If it is a multi-level building or large shopping complex, the mapper should probably be using a separate node (or area) amenity=toilets with that tags level=* and indoor=yes. This tagging is really for a place that just has one location of public restrooms, and tagging it separately would not be easy or create clutter on the map. Let's put that aside and talk about implicit "no" versus explict "no" for gender designations for restrooms.

amenity=toilets does not discuss the default behavior.
Summarizing, this confusion comes from of a misunderstanding of access=* tags (not necessarily my misunderstanding). The wiki pages for male=*, female=*, and unisex=* state that these are access tags.
Here's the Description from male=*:
Denotes that access is restricted to persons of the male sex or gender. This is an access tag following the same rules as those described in access=*, though the presence of this tag with a yes value necessarily implies a no for all other gender-based access tags.
My understanding of access=* tags is that those work by having a default setting for based on the type of highway=*. So, highway=footway, means by default motor_vehicle=no and foot=yes.
I think what is it the Description section from male=*, is where misunderstanding of how access tags came from. There was a revision that added male/female/unisex tags to access=*, the very next revision removed them with the note "gender/sex restrictions follow a different logic than access tags, so they shouldn't be listed on this page". The same problem is on female and unisex. I guess nobody followed editing the other tag's pages (male=*/female=*/unisex=*). That was in 22 December 2010, so I guess the damage has been done.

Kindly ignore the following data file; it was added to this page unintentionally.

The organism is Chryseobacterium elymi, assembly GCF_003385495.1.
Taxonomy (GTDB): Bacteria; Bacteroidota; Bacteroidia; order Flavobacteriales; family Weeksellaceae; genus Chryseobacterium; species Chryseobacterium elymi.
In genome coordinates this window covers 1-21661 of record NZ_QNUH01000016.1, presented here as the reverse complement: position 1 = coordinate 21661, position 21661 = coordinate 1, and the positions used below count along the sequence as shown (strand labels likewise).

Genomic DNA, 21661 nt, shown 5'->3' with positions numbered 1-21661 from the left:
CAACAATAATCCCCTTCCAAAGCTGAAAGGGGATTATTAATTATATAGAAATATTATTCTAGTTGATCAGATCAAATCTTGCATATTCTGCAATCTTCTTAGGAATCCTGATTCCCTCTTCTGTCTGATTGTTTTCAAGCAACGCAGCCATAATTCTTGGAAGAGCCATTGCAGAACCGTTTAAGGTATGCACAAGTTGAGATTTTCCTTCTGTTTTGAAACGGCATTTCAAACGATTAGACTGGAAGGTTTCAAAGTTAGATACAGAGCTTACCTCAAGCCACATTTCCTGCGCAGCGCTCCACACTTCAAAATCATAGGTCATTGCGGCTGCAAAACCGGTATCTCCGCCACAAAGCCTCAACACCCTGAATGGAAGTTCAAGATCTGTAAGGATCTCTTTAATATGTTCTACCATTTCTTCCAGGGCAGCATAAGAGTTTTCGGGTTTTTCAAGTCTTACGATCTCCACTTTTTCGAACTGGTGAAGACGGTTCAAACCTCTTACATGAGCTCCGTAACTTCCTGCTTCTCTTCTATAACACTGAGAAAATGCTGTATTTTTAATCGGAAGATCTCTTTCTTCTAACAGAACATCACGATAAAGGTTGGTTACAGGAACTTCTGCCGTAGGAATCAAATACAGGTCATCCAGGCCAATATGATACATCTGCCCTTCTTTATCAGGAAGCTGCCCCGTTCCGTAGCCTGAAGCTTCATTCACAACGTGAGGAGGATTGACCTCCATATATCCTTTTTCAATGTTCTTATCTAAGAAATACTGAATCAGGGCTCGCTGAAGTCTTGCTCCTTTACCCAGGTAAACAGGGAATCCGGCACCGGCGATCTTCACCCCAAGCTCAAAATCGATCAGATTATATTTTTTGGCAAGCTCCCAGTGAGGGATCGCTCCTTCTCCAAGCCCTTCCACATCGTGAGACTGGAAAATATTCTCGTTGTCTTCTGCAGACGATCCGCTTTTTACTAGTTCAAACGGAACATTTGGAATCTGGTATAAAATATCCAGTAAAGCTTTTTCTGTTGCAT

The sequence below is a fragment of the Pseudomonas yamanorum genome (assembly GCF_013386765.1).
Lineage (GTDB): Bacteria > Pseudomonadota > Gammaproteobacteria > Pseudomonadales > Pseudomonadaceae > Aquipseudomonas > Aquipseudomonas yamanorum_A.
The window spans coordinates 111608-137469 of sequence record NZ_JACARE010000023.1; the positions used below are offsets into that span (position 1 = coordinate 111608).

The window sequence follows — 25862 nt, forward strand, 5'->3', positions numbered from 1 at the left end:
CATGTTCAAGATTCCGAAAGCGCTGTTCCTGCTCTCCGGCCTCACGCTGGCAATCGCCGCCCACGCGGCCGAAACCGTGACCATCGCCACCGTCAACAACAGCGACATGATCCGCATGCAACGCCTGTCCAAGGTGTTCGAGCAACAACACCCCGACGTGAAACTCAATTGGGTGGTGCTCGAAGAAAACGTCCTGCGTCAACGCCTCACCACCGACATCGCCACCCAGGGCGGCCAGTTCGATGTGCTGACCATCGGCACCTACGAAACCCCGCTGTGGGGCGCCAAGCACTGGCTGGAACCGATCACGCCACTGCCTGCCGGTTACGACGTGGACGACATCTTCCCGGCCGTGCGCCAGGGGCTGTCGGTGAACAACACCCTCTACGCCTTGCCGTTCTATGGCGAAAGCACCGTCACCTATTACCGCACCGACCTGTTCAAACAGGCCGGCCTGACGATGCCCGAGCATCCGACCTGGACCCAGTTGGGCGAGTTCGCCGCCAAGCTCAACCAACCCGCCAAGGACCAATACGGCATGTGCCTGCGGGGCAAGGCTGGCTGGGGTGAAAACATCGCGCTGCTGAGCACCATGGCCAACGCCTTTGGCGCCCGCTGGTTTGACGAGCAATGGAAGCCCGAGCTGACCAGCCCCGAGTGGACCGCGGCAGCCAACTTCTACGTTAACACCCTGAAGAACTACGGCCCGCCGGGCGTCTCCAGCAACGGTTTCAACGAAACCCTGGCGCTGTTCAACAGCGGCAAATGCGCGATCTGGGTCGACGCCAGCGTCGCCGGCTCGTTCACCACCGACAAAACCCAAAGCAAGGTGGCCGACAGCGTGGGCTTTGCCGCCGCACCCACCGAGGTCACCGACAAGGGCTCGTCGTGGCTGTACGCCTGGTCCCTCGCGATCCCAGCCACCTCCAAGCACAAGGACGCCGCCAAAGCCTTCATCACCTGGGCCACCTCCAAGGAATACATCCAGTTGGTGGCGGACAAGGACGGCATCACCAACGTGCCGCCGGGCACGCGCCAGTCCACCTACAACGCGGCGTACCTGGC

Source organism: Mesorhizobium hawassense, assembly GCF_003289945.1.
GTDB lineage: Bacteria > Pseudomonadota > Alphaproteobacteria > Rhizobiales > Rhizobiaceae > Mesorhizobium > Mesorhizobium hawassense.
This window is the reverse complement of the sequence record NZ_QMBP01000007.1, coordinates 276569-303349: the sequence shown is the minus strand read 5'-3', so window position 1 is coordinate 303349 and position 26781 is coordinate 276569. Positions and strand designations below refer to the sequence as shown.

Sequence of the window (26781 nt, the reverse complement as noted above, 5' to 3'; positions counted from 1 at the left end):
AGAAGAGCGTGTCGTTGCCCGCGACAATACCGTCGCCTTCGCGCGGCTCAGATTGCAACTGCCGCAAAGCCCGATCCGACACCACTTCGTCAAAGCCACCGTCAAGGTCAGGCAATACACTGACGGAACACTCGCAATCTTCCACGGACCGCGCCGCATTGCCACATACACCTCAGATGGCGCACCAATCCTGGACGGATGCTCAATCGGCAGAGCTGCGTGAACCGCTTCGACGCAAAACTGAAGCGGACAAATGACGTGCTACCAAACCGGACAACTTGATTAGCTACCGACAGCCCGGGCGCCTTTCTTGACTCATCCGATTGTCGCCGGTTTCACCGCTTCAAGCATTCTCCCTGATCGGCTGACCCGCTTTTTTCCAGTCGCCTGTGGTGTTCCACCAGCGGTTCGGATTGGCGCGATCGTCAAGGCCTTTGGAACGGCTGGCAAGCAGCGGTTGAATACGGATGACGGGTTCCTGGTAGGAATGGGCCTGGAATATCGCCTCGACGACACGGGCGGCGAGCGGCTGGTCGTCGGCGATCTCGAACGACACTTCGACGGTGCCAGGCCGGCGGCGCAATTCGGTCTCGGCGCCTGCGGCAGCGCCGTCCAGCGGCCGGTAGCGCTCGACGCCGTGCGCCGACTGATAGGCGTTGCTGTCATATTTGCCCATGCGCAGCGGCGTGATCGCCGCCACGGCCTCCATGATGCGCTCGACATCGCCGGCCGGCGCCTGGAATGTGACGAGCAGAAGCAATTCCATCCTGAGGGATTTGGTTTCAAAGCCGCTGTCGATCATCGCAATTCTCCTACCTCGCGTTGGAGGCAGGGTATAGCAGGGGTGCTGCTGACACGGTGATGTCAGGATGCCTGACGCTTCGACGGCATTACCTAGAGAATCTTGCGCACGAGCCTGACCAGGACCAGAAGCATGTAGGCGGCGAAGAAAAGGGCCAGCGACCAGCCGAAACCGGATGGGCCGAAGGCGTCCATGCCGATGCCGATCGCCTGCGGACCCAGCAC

A minor remedy would be to edit the pages (male=*/female=*/unisex=*) to remove the language that this a type of access=* tag, but that doesn't really address how these tags should behave.
My intent was to have toilets:for:*=* work the same way that male=*/female=*/unisex=* tags work. I can see that it would a good idea to define how these tags should behave in this proposal. -- Micahcochran (talk) 19:29, 25 April 2017 (UTC)

Add prefix tag for gender designations to all toilet tagging: Example #2

In the current version 1460593 under Add prefix tag for gender designations to all toilet tagging there is Example #2:

Example #2 - a separate wheelchair accessible unisex restroom from male/female restrooms:


Is there a typo and should it be toilets:wheelchair=yes ? If not this example needs more explanation.. --Athalis (talk) 22:16, 20 April 2017 (UTC)

That tagging not a typo. Here's more explanation: The unisex restroom is wheelchair accessible, but the male and female restrooms are not wheelchair accessible. -- Micahcochran (talk) 17:41, 21 April 2017 (UTC)
I think this will lead to much confusion, as toilets:wheelchair=no is currently used and interpreted as "there are no toilets available for wheelchairs" and this proposal makes a backwards-incompatible change to "not every toilet is wheelchair accessible". Additionally, virtually every place I know of with toilets for wheelchairs would need to be manually retagged from toilets:wheelchair=yes to toilets:wheelchair=no having toilets:wheelchair:unisex=yes which creates a lot of (maybe unnecessary/avoidable) work. --Athalis (talk) 21:10, 24 April 2017 (UTC)
Very good point, and that makes this tagging simpler. I will have to revise the proposal with this in mind. Example #2 should only be tagged toilets:wheelchair:unisex=yes. Still, there would be some work for people moving from the toilets:wheelchair=yes tag to toilets:wheelchair:unisex=yes. Also, I just notice this should be called a suffix, not a prefix. -- Micahcochran (talk) 19:51, 25 April 2017 (UTC)